Read an Excerpt
”WELL, ISN’T THIS INTERESTING, boys and girls. We have twins in our first-grade class. Why don’t you tell us your names?” The teacher spoke in a high, lilting voice intended to engage and flatter small children.
“My name is Logan Kim Bell. This is my sister, Kim Logan Bell,” the small boy made the announcement exactly as he’d been coached by his Aunt Dawn.
“Isn’t that the cutest thing. Twins with reversed first and middle names!”
Logan wasn’t at all certain what “reversed first and middle names” meant exactly. He performed his part as rehearsed. Dawn insisted he must look out for his sister, Kim. She was the shy one, and always reacted to stressful situations with tears. It was Logan’s job to do the first-day introductions.
Technically, Logan was the younger brother and Kim the older sister. Dawn believed it was the older sibling’s duty to care for the younger child. In this situation, that was impossible. Kim was simply unable to demonstrate, “the good sense God gave a goose,” as Dawn was quick to note. Having heard this judgment throughout the entirety of her short life, she came to accept its finality and her fate.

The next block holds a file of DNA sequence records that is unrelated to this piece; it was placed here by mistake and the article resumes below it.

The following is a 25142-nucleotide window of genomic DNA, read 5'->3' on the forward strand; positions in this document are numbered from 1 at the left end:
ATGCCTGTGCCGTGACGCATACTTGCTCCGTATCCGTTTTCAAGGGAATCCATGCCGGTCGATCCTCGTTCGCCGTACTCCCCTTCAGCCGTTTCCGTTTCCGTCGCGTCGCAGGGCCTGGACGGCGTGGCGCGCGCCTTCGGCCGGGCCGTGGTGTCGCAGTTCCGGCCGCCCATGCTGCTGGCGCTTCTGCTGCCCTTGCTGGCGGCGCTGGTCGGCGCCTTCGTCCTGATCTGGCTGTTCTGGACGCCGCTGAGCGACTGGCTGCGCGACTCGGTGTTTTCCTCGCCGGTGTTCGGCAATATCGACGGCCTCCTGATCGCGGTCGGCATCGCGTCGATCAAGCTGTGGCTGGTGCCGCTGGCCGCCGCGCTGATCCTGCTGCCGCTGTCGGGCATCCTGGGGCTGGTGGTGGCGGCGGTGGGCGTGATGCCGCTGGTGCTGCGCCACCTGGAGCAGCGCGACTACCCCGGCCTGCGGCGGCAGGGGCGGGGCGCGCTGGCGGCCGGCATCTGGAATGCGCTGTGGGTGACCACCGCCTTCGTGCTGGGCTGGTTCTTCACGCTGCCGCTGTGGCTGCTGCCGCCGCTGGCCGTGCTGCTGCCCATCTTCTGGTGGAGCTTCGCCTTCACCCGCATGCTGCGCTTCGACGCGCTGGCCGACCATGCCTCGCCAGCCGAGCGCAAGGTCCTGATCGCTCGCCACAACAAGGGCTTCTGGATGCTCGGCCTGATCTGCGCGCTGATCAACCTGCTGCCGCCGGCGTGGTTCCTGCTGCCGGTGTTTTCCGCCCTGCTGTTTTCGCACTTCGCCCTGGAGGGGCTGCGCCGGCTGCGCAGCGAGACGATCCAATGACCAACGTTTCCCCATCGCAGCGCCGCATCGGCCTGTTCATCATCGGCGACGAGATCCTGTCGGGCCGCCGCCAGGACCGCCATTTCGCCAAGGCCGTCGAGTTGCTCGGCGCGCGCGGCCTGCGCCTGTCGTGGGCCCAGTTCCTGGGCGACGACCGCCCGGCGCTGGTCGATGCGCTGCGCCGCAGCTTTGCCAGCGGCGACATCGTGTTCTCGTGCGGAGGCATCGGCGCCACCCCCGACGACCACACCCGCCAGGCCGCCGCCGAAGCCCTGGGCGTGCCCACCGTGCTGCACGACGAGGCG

Not that Logan understood or agreed.
Logan and Kim had that special relationship common to twins but found the role of “older” brother to be an unreasonable burden. Kim seldom made the effort to become self-sufficient. It was more work than she liked, and Aunt Dawn always belittled her efforts. Whether Logan or Kim liked it or not, Logan was always in charge. He was always the person who answered to Aunt Dawn whenever Kim misbehaved or failed at some expected task.
Following several parent-teacher conferences, their teacher adopted Aunt Dawn’s point of view. Even in school, Logan was unable to escape his responsibility for Kim. When at home with Aunt Dawn, Logan long ago accepted the punishment for Kim’s increasing failures to meet his Aunt’s expectations. School was to be no different.
There was no escape for Logan Bell.